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Building a Bridge to China

Recognizing Beijing's rise, the U.S. will seek to look at relations in a larger framework.

July 18, 2005|Tyler Marshall | Times Staff Writer

WASHINGTON — The United States is preparing to open a new diplomatic front in its increasingly complex relationship with China in an effort to reduce the danger of a major miscalculation between the two giants.

Unlike current contacts that focus on specific economic, political and security issues, the new dialogue will seek to look at U.S.-China relations in a larger framework, a recognition of Beijing's growing importance.

Senior State Department officials say they hope the new channel will develop into a deeper level of engagement, one that will be more conversation than negotiation, that builds trust and offers a chance to study the broader implications of specific issues that have turned Sino-U.S. ties into one of America's most challenging international relationships.

"We want to try to get people to look across issues and see their interrelationships -- whether its foreign and security policy or economic, trade, finance or energy," Deputy Secretary of State Robert B. Zoellick said in an interview.

For the Bush administration, the new talks reflect a conviction that it needs to do more to address the implications of China's rapid emergence in the four years since America was hit by the Sept. 11 attacks, then occupied with wars in Afghanistan and Iraq.

The talks also come as anti-China sentiments are rising in Congress, driven by worries about Beijing's expanding economic might, its growing trade surplus with the U.S. and a steady military buildup that has unsettled America's defense planners. Some lawmakers believe that, far from solidifying its engagement strategy, the United States should begin to confront China.

"The general feeling is we're headed into a rough patch," said Nancy Bernkopf Tucker, a China scholar at Georgetown University.

Zoellick, known and respected by the Chinese during his job as U.S. trade representative during President Bush's first term, has been named to head an American delegation, while Vice Foreign Minister Dai Bingguo will lead China's delegation. The inaugural two-day meeting of the new dialogue, scheduled in Beijing early next month, is expected to focus mainly on setting up the new process.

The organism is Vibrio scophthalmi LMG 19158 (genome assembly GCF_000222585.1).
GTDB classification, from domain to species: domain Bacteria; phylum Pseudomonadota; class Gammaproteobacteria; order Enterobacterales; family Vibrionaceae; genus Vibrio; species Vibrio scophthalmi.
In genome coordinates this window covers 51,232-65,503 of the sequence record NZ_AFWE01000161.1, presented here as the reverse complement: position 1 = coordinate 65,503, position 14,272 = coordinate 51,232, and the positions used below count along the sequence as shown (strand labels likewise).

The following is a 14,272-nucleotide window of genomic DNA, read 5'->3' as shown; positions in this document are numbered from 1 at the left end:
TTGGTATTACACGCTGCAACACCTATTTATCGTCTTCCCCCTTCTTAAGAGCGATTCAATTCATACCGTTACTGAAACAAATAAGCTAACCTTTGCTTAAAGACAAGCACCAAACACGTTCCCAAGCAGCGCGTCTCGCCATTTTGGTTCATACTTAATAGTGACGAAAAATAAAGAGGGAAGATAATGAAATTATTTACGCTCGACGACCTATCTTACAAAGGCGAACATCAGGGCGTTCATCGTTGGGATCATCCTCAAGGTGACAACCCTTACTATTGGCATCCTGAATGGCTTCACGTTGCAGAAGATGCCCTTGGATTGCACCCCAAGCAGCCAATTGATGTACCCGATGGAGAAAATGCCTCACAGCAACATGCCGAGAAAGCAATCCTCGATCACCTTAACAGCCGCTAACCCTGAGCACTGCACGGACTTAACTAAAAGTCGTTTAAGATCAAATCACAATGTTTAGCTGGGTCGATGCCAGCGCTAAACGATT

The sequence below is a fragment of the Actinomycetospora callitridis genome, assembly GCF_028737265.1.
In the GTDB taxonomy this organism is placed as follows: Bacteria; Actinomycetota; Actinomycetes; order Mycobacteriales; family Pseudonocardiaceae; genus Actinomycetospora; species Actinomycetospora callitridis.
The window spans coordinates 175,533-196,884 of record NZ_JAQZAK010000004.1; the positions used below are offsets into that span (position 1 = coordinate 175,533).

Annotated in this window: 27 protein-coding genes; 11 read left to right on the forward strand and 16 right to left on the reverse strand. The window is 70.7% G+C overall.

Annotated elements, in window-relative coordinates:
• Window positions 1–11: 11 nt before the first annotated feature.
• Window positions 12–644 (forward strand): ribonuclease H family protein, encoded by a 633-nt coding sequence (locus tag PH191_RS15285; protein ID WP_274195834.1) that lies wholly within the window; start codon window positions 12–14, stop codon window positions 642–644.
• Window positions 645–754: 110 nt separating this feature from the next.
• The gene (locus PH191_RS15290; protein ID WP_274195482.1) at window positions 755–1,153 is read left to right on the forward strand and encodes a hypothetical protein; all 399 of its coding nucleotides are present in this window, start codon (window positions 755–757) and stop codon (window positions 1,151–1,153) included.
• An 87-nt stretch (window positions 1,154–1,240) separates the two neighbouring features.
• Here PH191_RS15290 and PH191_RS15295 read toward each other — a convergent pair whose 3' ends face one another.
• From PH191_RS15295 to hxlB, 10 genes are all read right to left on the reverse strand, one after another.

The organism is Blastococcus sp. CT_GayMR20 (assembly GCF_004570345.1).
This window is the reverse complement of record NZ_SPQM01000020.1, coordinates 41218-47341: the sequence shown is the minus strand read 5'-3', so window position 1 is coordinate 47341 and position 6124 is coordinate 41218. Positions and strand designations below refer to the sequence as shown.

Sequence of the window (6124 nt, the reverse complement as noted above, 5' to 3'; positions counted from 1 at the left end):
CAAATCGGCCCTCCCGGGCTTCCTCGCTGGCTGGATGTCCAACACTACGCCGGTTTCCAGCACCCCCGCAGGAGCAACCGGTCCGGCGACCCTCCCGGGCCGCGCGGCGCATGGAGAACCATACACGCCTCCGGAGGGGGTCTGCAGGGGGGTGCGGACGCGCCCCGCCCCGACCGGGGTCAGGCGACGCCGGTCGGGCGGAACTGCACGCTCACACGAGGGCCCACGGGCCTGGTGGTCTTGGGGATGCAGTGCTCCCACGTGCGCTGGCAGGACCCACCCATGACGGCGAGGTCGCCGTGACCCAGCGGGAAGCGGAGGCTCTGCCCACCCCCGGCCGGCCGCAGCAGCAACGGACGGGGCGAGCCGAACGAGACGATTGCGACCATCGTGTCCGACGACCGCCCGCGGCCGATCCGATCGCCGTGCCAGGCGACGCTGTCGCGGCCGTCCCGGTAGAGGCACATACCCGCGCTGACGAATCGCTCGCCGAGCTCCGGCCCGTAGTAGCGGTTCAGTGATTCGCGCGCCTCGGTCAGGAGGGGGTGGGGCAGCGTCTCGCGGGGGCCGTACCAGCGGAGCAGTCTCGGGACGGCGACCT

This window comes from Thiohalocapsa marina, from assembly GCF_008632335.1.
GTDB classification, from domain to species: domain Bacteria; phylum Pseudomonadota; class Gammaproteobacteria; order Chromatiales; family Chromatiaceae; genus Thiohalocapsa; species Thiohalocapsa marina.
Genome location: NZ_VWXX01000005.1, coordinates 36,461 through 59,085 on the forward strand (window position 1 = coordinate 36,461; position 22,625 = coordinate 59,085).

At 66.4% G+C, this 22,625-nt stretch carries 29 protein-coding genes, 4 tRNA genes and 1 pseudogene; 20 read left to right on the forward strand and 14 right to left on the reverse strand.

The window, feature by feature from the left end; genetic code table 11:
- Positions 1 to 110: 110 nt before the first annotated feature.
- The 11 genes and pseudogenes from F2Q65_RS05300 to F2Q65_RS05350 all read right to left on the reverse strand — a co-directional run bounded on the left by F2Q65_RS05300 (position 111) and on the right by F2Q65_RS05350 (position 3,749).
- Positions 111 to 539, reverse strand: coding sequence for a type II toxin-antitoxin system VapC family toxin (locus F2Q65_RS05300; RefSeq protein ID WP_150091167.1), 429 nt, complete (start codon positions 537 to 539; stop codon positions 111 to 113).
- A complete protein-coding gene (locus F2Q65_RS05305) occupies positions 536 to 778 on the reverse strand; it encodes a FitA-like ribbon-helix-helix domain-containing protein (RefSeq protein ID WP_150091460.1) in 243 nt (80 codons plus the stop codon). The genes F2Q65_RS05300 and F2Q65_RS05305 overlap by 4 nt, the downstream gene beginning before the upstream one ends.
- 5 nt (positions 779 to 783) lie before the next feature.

The stakes in adjusting effectively to China's emergence as a major power could hardly be higher.

Although U.S.-China ties lack the immediacy of America's struggle to reshape the Middle East, foreign affairs specialists contend that "getting China right" may be far more critical to the nation's long-term future. Few events carry more danger to an existing world order than the emergence of a major new power, as history proved with the rise of Germany and Japan in the last century.

"There's no reason to believe we are any smarter today than the policymakers who 'mismanaged' the rise of Germany and Japan," former State Department official and political commentator Robert Kagan concluded in a recent article published in the Washington Post on the challenge of China's emergence.

Some of those outside the administration who are tracking U.S.-China relations applaud the new dialogue as a positive step.

"What the administration is doing is critically necessary," said Rep. Robert Wexler (D-Fla.), a member of the House International Relations Committee, who recently visited China. "China will rise with or without the U.S., so the real question is if the U.S. can also prosper and if it can play a constructive role in creating an environment where China can cooperate on common interests."

Some U.S.-China specialists see the broad format of the dialogue as a chance for the United States to clarify its overall stance toward China, that it is receptive to Beijing's emergence so long as it accepts and works within the existing order.

"Our goal is to see the rise of a China that is a positive force in international politics," Secretary of State Condoleezza Rice said last week during a stop in Beijing.

It is a message that has frequently been lost in the blur of Beijing's myriad contacts with a variety of U.S. government agencies and the jumble of American responses.

China's appetite for buying U.S. Treasury bills helps America sustain its huge budget deficit, and China's low-cost goods are a godsend to budget-minded American families. But China is viewed much differently at the Defense Department and the CIA, where its military buildup and accelerating global reach are ranked among the most serious potential threats to the United States' security.

"You talk to the Pentagon and the Treasury about China, and it's like they have two different countries in mind," said Pei Minxin, an expert on the Sino-U.S. relationship at the Carnegie Endowment for International Peace in Washington. "This administration must learn to send an unambiguous signal to China."

Still, consistency isn't easy in such a broad, often contradictory, relationship.

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